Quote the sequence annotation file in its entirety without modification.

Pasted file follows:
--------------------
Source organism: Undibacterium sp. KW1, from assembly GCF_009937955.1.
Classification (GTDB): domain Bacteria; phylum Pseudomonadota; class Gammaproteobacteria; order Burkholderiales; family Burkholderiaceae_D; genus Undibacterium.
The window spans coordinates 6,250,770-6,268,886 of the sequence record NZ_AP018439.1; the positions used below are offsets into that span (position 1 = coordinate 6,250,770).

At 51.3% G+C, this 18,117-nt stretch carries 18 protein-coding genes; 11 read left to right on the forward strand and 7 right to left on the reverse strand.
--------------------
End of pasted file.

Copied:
Source organism: Undibacterium sp. KW1, from assembly GCF_009937955.1.
Classification (GTDB): domain Bacteria; phylum Pseudomonadota; class Gammaproteobacteria; order Burkholderiales; family Burkholderiaceae_D; genus Undibacterium.
The window spans coordinates 6,250,770-6,268,886 of the sequence record NZ_AP018439.1; the positions used below are offsets into that span (position 1 = coordinate 6,250,770).

At 51.3% G+C, this 18,117-nt stretch carries 18 protein-coding genes; 11 read left to right on the forward strand and 7 right to left on the reverse strand.